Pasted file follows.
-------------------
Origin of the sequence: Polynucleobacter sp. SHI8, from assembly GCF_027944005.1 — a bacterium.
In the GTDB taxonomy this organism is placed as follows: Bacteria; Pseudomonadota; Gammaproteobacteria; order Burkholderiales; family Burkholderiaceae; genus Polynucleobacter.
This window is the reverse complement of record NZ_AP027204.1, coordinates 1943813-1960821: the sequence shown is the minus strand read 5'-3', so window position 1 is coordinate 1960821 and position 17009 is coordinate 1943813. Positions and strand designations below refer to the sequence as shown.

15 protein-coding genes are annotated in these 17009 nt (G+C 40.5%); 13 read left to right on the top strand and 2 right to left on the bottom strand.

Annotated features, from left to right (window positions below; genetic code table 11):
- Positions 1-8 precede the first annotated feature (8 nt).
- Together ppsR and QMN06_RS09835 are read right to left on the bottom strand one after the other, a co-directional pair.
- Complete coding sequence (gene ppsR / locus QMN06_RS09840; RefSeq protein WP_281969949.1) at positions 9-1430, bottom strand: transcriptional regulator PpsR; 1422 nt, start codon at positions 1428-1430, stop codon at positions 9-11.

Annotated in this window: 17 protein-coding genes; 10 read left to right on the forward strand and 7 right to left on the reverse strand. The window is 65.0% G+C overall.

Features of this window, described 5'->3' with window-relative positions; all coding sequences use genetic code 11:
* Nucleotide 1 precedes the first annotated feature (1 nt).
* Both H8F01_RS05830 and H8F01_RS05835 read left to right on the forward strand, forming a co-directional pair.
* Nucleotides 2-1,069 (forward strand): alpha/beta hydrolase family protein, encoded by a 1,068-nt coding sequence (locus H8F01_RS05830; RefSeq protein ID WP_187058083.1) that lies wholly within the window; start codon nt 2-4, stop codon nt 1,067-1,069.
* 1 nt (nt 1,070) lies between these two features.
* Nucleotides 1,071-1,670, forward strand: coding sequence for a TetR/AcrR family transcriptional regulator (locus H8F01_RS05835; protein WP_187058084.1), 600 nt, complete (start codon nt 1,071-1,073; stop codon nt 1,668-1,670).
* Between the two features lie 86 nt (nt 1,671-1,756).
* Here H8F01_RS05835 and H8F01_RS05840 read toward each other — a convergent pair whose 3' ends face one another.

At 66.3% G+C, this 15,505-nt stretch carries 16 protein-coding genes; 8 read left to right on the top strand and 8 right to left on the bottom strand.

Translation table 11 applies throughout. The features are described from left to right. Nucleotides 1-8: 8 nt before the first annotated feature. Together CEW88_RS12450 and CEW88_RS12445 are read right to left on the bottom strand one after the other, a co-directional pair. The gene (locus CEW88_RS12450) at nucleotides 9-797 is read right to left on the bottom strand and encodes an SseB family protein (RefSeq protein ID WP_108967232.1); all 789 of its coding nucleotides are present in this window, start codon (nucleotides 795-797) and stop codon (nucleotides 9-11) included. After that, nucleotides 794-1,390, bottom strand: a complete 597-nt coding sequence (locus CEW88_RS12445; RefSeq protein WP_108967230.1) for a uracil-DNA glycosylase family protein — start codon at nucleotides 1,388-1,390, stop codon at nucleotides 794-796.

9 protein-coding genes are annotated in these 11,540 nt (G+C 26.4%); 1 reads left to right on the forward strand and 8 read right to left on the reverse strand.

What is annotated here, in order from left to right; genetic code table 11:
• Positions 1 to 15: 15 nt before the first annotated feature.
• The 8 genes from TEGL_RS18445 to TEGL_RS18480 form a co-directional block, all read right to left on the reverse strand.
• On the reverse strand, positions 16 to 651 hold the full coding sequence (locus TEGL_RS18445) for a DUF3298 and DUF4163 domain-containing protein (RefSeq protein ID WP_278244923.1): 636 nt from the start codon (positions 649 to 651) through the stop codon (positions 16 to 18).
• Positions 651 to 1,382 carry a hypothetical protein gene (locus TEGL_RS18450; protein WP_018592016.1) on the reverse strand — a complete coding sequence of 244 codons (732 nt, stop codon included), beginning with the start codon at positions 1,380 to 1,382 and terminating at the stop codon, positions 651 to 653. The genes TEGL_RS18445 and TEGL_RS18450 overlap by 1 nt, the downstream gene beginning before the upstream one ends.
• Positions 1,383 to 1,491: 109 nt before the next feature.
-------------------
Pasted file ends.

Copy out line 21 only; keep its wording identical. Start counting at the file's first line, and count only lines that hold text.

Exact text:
What is annotated here, in order from left to right; genetic code table 11: